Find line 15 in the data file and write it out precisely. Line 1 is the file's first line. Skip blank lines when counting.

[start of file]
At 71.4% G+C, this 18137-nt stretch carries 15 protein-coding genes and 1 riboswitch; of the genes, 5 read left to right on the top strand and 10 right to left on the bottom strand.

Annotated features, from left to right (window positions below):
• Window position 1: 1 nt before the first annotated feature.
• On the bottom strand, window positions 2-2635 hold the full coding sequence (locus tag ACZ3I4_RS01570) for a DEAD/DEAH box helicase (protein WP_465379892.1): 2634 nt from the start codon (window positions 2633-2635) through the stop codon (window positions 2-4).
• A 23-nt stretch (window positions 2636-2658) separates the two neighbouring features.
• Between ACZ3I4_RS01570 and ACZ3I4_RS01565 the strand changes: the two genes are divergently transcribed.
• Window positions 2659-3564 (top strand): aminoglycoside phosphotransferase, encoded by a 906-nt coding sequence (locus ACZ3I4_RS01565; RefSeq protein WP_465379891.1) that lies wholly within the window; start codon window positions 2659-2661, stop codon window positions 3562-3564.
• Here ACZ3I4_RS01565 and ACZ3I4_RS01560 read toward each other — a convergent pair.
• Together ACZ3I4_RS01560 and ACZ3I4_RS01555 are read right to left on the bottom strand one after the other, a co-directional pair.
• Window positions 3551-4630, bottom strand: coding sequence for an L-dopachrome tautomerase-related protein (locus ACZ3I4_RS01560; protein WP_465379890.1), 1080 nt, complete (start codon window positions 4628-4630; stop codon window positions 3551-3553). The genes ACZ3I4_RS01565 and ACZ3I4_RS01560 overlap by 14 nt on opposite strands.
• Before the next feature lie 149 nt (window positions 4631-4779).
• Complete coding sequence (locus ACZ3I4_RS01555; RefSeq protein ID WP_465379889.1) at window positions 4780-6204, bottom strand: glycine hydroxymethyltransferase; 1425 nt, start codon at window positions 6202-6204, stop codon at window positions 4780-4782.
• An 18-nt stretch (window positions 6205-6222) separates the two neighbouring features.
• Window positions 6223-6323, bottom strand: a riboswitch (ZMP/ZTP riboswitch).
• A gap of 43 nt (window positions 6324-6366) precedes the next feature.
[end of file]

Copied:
• A gap of 43 nt (window positions 6324-6366) precedes the next feature.